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Brandeis narrows acceptance rates

Published: October 26, 2012
Section: News

Brandeis, according to a report that Senior Vice President for Students and Enrollment Andrew Flagel presented to faculty on Oct. 12, is narrowing the size of its student body from the 2008 crisis, which led to a surge in population due to financial strain, but still maintaining its commitment to diversity.

“What we’re already seeing in trajectory would be explosive and somewhat stunning in the next couple of years,” Flagel said, adding that the university is poised for a change in the student body.

What the Brandeis student body will look like, however, is unclear. “I think it’s a fascinating question. I hope that we will look steadily more diverse, and I mean that on a number of levels,” he added.

The percentage of international students attending United States colleges has increased dramatically over the past decade. According to the Chronicle of Higher Education, 2011 claimed a 5 percent increase, the highest since 2008.

Many universities, including the University of Washington, where 18 percent of the 2016 incoming class is international, have openly admitted to accepting larger percentages of their international applicants in order to increase their university’s revenue.

“Any institution that is looking to maintain its access needs a number of students who are paying more so that other students can pay less,” Flagel said. “Whether that be international or domestic has been a way schools have explored it, but not the only way schools have explored it.”

International students do not have access to federal grants and loans, and though there are a number of programs that Brandeis offers to help fund non-U.S. residents, international students often pay a larger fraction of the full tuition bill.

“It’s not an easy challenge, with resource constraint,” said Flagel, to provide all students with their entire financial need. Part of the previous administrative plan, called CARS, called for a dramatic increase in the size of the student body in order to cover costs during the financial recession. The extra students, however, increased stress elsewhere on the campus.

Last year, Brandeis found difficulty housing the widely expanded class of 2015. According to Flagel, feedback from the student body and faculty acknowledged the desire for smaller future class size. As the university recovers financially from the 2008 financial downturn, class sizes become smaller.

After a sharp increase last year, the 2012 admissions numbers have dropped by .88 percent. The class of 2016 has about 50 fewer students than the prior year. While the number does not yet include mid-year or transfer applicants, Flagel believes the trend—a conscious decision on part of university administrators—will hold.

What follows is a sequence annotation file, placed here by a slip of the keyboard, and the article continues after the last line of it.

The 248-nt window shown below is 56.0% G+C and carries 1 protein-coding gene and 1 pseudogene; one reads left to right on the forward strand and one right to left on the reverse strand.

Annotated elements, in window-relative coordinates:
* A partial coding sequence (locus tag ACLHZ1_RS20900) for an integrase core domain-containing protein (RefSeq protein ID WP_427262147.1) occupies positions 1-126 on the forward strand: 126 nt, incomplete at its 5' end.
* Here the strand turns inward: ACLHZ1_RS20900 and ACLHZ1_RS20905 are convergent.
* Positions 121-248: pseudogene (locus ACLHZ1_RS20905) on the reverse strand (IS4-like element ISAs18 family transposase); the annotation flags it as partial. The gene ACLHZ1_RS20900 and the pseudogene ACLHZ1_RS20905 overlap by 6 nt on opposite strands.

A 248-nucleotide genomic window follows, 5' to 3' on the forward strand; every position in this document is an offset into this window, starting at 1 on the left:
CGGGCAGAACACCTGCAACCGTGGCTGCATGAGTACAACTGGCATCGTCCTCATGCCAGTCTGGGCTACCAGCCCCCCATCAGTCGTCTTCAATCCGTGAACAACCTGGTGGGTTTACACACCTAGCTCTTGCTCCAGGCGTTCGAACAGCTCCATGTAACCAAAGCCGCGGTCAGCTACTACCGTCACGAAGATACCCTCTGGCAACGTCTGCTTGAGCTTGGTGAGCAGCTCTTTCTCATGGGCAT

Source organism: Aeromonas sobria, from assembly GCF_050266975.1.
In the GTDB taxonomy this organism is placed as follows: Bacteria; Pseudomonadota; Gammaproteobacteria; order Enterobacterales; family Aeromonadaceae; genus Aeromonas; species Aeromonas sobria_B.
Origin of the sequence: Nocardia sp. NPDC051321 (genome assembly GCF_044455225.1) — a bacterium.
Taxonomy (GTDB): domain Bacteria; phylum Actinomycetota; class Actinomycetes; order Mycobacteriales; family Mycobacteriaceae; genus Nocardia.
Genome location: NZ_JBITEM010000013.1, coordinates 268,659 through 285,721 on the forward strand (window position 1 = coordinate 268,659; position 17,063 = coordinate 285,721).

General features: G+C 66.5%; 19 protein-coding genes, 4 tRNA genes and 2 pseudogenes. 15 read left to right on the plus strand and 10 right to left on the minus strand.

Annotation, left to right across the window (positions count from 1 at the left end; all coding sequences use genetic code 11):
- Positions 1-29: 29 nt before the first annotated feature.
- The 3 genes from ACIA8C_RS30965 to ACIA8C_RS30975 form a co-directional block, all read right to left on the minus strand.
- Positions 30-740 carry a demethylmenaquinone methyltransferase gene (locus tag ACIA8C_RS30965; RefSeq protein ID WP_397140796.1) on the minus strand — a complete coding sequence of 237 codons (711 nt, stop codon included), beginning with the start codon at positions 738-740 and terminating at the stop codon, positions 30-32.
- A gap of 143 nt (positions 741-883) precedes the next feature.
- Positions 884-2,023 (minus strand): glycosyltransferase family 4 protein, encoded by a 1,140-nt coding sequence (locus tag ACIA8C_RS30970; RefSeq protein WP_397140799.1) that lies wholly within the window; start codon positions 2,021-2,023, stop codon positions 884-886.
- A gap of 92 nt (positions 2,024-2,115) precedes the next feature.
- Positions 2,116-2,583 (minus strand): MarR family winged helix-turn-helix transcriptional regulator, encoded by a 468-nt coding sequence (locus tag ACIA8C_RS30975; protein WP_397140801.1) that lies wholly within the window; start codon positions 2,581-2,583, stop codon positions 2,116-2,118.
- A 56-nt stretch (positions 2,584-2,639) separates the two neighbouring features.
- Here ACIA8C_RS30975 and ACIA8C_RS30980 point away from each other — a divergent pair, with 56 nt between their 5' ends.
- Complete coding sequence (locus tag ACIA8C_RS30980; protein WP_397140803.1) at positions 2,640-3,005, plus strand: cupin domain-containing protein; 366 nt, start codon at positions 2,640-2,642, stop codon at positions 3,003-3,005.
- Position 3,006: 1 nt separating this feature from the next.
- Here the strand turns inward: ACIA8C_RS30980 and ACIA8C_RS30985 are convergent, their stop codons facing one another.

“I think all in all, we’ll meet all our fiscal-metric goals for the year while having less resource stress on the campus,” Flagel said. Despite the nominal increase in student body, Flagel says Brandeis has had a steady percentage of financial aid paid out to the student body. Students were receiving relatively the same level of financial, despite the increased number of those in need.

The Institute of International Education reports that foreign students in the United States contribute about $21 billion a year to the national economy. It is appealing to universities to charge international students, who value a United States education far above one in their home country, additional fees to attend. Purdue has instituted that a $1,000 surcharge will double the following year.

While Brandeis has no additional charges, the administration reports a huge increase in the number of overseas applicants. “We’ve had a huge surge,” Flagel said, which he attributes to transitional programs, which train English proficiency for students who are otherwise qualified to attend Brandeis, but are not up to the fluency standard. “It’s one of the reasons we’ve grown precipitously in both international reputation and enrollment.”

With national rates on the rise in far larger numbers—some universities report over 10 percent more overseas students—Brandeis’ international student population has increased by 8 percent since 2008. Twelve percent of the student body hails from outside the U.S.

Language fluency is one of the largest concerns with the rising population of overseas residents.

“I think that with all of our admissions decisions, our starting point should be, are we admitting students who are going to contribute to and benefit from what Brandeis has to offer?”

SAT scores are down slightly from last year, following the country’s average. Flagel, however, believes that while the Common Application will lead to a surge in application numbers, the admissions methods used to admit students will lead to a less traditional student body.

He believes that as Brandeis transfers completely to the Common Application, application rates will increase dramatically, leaving the administration in a position to choose the face of its student body.

“The question of who we select out of that pool becomes harder and harder.”